That initiative went viral, and the show of social responsibility on Jason’s and 108 stitches’ part resonated further than baseball fans and touched the hearts of other people directly or indirectly affected by cancer, and others who value selfless social causes.

Today, anyone who joined the brand during the initiative is an ardent 108 stitches brand supporter simply because the enterprise championed a cause that’s dear to the hearts of many.

You also have to appreciate the fact that all businesses, particularly new ones, often struggle to get mass recognition; it’s challenging to establish trust when customers haven’t even heard off, leave alone interacted with your brand.

Highlighting a genuine social cause—perhaps on your website—is one of the easiest ways to establish a healthy level of credibility and trust that can help you convert prospects into active customers and brand ambassadors.

Alone, doing this can tell potential customers that your values and commitments go beyond more dollars in your bank account.

#: It’s good for team/employee morale

Did you know that your employees are more important than your customers?

Picture a scenario where you, for some reason, tick off a customer —or two— and the customer stops buying from you. While you may lose some money in the process, you’ll learn from the experience and recover fast. Some customers might even continue buying from you, perhaps because you offer an unrivaled degree of value.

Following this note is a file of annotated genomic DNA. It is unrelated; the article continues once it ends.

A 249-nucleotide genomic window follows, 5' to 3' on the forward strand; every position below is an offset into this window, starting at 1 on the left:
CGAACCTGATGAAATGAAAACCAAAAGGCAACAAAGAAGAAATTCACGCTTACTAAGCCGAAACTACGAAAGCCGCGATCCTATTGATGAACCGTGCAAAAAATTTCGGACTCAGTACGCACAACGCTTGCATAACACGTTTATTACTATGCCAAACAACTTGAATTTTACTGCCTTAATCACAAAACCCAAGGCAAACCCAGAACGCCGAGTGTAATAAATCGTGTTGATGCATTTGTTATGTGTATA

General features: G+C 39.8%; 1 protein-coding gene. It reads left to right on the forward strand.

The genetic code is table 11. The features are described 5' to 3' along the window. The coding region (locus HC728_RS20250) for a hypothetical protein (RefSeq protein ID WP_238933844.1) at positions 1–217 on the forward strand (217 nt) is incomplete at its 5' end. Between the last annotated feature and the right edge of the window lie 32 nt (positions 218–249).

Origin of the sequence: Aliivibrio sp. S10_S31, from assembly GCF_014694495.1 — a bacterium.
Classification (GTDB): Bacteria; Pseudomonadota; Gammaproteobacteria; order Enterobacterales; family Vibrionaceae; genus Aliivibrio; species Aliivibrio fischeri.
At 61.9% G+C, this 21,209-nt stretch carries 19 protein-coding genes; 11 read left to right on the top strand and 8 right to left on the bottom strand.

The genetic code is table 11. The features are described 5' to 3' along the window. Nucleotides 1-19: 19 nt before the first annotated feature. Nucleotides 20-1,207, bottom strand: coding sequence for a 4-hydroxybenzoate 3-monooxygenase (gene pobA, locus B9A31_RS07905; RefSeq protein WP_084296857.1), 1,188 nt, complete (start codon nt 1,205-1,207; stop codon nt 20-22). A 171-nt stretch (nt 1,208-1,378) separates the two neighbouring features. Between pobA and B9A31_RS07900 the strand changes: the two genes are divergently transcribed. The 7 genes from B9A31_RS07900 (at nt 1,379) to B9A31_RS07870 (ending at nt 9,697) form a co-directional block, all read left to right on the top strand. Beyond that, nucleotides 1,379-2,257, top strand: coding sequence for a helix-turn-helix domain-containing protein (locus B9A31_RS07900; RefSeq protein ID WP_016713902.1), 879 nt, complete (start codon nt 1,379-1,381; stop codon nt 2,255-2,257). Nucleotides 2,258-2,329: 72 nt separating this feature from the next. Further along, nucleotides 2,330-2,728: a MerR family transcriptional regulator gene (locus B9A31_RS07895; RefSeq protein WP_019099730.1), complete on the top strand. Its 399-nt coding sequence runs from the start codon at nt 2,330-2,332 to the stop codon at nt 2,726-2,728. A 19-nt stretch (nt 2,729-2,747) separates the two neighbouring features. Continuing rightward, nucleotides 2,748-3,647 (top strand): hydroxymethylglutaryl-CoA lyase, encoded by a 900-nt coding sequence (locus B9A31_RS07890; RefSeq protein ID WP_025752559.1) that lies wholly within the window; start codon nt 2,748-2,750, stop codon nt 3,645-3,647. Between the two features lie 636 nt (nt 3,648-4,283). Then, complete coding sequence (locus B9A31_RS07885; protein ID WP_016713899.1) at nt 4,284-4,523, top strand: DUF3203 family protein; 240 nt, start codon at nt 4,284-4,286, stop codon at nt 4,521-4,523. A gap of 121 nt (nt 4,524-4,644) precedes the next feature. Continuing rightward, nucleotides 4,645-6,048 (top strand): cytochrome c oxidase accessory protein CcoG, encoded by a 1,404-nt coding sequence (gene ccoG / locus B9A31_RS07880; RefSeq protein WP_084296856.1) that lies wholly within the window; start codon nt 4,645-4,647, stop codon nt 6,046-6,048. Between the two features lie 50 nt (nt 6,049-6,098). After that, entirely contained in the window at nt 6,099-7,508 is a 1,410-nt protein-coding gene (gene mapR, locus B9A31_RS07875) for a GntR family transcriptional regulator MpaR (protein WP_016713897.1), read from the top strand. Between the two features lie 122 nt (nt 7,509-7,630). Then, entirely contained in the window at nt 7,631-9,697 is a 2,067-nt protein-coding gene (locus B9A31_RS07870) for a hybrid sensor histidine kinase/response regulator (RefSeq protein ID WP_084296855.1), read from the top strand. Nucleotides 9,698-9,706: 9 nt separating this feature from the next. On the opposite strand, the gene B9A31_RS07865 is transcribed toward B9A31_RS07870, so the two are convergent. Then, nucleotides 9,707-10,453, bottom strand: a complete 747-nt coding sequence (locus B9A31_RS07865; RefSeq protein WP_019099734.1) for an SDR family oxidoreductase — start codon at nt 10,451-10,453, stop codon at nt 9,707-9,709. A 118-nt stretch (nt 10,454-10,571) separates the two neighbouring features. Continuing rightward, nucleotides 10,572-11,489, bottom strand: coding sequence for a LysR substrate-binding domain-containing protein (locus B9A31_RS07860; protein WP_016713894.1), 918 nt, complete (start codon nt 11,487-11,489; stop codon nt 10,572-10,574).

Let’s flip that on its head:

What if you suddenly made two of your key employees unhappy, and, out of feeling discontented, they decide they no longer want to work within your business enterprise? Their discontent or unhappiness could destroy your business. Besides impacting your business operations, such a move could trigger a chain reaction that makes most of your employees less productive.

Since one employee lost is not equivalent to one customer lost, you need to ensure that your employees care about your business and buy into its mission before the customers do.

Remember that we all want to engage in something worthwhile and valuable in life. That’s why many socially responsible companies often have the highest employee morale. Social initiatives generally build pride in employees; it motivates them to give their best.

Perhaps more importantly, doing social good creates a spirit of cohesion among your staff. Cohesion is crucial because, ultimately, it makes employees a lot more productive, primarily because their main drivers become the sense of purpose and self-worth they experience from working within your business.

Salesforce is as apt an example as any:

Example: Salesforce

Salesforce is a successful startup and global leader in cloud computing and Customer Relationship Management (CRM) that introduced the popular 1-1-1 philanthropic model of giving.

The company directs 1% of its time, products, and equity to improving the specific communities where its employees live and work. Additionally, the company gives its employees a special six-day “break” each year that they can use to volunteer to a cause of their choice.

As you can imagine, this is one of the most effective employee recruitment and retention strategies. Overall, it’s also a great way to keep the employees engaged and performing at peak levels all year round.

#: It makes your business attractive to investors and gives you a competitive marketing edge

Doing good has given many organizations a competitive, marketing edge over competitors. Moreover, when potential investors learn that a startup is championing social good, they become interested because they always look for companies with signs of good values and future profitability. Being socially responsible and thus, building trust and credibility in, puts your business on the fast track to success.